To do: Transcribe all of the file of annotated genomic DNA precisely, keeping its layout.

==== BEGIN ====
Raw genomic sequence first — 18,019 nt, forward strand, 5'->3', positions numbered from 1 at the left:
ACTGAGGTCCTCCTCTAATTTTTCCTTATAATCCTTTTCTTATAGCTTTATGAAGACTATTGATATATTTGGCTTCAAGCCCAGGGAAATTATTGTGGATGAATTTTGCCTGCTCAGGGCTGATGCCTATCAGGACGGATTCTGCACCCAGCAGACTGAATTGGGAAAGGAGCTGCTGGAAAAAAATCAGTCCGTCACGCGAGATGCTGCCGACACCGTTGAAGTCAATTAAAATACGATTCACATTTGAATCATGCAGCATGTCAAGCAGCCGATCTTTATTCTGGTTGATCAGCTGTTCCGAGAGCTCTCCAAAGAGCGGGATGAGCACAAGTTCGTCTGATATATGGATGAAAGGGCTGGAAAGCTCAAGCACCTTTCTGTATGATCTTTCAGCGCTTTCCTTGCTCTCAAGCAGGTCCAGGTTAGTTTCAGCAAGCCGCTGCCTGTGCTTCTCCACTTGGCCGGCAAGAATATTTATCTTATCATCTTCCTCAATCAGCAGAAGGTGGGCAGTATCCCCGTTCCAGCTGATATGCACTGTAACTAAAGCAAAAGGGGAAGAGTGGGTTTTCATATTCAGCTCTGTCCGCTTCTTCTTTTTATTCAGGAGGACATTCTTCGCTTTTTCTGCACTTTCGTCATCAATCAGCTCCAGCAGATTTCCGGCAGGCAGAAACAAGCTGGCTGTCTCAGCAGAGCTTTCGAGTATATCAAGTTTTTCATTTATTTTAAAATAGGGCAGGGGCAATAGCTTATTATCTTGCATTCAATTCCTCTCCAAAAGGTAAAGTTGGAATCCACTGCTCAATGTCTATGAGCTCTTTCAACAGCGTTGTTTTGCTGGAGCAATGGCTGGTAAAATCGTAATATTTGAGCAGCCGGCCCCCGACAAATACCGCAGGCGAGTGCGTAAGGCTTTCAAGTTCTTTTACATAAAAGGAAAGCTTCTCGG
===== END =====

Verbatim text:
Raw genomic sequence first — 18,019 nt, forward strand, 5'->3', positions numbered from 1 at the left:
ACTGAGGTCCTCCTCTAATTTTTCCTTATAATCCTTTTCTTATAGCTTTATGAAGACTATTGATATATTTGGCTTCAAGCCCAGGGAAATTATTGTGGATGAATTTTGCCTGCTCAGGGCTGATGCCTATCAGGACGGATTCTGCACCCAGCAGACTGAATTGGGAAAGGAGCTGCTGGAAAAAAATCAGTCCGTCACGCGAGATGCTGCCGACACCGTTGAAGTCAATTAAAATACGATTCACATTTGAATCATGCAGCATGTCAAGCAGCCGATCTTTATTCTGGTTGATCAGCTGTTCCGAGAGCTCTCCAAAGAGCGGGATGAGCACAAGTTCGTCTGATATATGGATGAAAGGGCTGGAAAGCTCAAGCACCTTTCTGTATGATCTTTCAGCGCTTTCCTTGCTCTCAAGCAGGTCCAGGTTAGTTTCAGCAAGCCGCTGCCTGTGCTTCTCCACTTGGCCGGCAAGAATATTTATCTTATCATCTTCCTCAATCAGCAGAAGGTGGGCAGTATCCCCGTTCCAGCTGATATGCACTGTAACTAAAGCAAAAGGGGAAGAGTGGGTTTTCATATTCAGCTCTGTCCGCTTCTTCTTTTTATTCAGGAGGACATTCTTCGCTTTTTCTGCACTTTCGTCATCAATCAGCTCCAGCAGATTTCCGGCAGGCAGAAACAAGCTGGCTGTCTCAGCAGAGCTTTCGAGTATATCAAGTTTTTCATTTATTTTAAAATAGGGCAGGGGCAATAGCTTATTATCTTGCATTCAATTCCTCTCCAAAAGGTAAAGTTGGAATCCACTGCTCAATGTCTATGAGCTCTTTCAACAGCGTTGTTTTGCTGGAGCAATGGCTGGTAAAATCGTAATATTTGAGCAGCCGGCCCCCGACAAATACCGCAGGCGAGTGCGTAAGGCTTTCAAGTTCTTTTACATAAAAGGAAAGCTTCTCGG